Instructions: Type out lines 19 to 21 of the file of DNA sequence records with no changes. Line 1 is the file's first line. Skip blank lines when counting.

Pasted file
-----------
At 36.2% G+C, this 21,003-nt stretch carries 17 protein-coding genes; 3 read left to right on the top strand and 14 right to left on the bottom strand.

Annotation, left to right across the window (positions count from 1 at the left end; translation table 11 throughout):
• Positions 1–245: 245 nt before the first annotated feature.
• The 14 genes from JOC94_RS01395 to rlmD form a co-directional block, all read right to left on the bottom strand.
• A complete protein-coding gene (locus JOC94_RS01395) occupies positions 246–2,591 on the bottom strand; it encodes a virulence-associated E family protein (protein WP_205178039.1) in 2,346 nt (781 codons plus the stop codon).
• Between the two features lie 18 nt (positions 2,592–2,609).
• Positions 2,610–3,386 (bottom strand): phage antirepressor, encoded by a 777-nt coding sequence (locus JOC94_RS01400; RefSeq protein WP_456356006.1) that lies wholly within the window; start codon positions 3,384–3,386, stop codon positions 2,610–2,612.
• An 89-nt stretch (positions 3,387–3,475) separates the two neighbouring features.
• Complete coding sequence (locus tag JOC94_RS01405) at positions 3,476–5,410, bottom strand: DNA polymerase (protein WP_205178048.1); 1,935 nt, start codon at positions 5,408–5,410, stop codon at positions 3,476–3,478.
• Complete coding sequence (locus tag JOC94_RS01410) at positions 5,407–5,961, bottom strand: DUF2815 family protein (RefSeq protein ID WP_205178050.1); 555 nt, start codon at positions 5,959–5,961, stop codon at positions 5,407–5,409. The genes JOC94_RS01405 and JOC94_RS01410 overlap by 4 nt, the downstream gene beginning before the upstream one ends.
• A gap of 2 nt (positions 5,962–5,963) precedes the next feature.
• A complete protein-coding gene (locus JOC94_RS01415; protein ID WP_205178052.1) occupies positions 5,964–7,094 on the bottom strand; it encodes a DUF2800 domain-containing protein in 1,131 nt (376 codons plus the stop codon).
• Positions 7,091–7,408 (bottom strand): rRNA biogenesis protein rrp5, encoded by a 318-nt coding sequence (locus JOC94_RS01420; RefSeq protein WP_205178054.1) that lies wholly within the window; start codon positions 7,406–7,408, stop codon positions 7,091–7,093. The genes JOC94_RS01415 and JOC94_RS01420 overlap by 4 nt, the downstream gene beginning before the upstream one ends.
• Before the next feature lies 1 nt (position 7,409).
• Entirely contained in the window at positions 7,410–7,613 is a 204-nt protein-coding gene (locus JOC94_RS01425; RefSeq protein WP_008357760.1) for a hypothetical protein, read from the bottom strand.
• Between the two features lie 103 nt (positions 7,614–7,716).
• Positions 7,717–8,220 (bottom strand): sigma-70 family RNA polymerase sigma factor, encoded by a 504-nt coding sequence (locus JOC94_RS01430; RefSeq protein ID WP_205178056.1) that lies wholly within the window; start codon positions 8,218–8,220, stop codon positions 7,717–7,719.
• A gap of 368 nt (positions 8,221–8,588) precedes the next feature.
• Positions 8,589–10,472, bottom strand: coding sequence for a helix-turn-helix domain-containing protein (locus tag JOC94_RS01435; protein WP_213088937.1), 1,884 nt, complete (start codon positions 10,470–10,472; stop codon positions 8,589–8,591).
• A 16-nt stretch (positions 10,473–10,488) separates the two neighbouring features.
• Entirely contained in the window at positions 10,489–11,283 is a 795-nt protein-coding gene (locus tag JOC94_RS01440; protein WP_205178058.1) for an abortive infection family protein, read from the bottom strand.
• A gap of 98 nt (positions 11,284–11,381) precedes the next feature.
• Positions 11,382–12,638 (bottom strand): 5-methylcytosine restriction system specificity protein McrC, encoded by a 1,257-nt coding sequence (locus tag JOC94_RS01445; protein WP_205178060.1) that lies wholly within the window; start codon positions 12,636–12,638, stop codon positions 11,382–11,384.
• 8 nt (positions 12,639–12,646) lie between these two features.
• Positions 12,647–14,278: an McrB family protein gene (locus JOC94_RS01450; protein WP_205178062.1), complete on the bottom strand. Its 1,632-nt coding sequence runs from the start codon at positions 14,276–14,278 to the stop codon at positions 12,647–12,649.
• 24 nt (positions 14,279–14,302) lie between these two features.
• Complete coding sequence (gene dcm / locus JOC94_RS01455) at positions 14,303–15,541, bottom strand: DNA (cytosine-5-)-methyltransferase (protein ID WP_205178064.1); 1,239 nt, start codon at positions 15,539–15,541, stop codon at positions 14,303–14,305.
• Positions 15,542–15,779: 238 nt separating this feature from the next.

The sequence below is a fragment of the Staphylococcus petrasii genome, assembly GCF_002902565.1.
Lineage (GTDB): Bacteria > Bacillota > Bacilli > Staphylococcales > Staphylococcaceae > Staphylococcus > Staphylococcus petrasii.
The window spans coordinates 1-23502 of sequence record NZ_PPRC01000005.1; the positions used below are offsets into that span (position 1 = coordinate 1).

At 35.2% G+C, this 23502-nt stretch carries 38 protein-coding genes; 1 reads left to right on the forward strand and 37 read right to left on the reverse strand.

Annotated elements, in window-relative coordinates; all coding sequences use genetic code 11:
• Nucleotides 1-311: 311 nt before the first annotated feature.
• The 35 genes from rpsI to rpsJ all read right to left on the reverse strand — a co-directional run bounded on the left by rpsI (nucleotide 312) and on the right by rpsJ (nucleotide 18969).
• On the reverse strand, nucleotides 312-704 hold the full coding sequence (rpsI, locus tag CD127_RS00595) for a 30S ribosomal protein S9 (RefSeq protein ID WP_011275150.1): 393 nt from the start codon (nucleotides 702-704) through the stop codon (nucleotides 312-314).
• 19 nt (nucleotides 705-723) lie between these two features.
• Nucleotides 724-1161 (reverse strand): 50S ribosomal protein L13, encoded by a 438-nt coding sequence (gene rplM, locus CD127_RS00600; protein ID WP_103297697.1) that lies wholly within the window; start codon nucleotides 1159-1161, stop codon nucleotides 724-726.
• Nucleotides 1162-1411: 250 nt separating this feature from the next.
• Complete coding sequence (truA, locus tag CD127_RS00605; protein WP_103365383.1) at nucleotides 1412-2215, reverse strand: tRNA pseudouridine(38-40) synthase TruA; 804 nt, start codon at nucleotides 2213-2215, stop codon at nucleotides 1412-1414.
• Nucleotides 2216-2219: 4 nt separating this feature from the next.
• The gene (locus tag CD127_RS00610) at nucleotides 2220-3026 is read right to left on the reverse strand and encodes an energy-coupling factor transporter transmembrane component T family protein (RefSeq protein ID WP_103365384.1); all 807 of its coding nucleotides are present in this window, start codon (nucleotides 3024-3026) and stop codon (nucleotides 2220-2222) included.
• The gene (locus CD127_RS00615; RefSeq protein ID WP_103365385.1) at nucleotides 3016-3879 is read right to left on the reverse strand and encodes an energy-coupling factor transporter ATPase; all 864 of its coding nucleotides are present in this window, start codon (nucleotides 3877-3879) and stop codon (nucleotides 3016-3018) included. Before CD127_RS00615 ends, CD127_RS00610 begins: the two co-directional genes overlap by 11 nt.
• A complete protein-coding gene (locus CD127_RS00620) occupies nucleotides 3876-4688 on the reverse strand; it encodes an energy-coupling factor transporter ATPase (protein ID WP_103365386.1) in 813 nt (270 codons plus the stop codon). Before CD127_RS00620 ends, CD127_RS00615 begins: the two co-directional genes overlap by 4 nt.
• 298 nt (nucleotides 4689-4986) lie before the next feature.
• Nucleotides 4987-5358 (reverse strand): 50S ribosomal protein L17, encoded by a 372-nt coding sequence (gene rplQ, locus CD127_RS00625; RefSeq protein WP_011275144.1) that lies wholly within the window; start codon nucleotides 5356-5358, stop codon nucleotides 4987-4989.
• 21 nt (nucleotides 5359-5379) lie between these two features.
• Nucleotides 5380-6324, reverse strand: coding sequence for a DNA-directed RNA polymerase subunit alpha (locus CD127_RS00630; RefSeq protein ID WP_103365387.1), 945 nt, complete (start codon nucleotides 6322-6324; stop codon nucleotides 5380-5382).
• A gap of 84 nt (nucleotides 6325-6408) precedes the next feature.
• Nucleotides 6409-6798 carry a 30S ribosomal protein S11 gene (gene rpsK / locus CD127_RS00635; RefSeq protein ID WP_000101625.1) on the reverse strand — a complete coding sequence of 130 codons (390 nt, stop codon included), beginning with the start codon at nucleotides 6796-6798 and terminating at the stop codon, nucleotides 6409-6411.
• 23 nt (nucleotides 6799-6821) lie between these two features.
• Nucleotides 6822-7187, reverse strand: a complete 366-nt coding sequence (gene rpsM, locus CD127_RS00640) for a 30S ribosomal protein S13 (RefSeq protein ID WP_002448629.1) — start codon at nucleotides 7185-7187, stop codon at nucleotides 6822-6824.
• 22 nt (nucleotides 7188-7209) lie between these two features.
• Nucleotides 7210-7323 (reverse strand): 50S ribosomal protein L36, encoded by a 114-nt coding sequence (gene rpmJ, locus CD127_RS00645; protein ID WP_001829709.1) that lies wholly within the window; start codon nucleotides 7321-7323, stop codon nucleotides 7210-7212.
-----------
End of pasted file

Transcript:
• Positions 8,589–10,472, bottom strand: coding sequence for a helix-turn-helix domain-containing protein (locus tag JOC94_RS01435; protein WP_213088937.1), 1,884 nt, complete (start codon positions 10,470–10,472; stop codon positions 8,589–8,591).
• A 16-nt stretch (positions 10,473–10,488) separates the two neighbouring features.
• Entirely contained in the window at positions 10,489–11,283 is a 795-nt protein-coding gene (locus tag JOC94_RS01440; protein WP_205178058.1) for an abortive infection family protein, read from the bottom strand.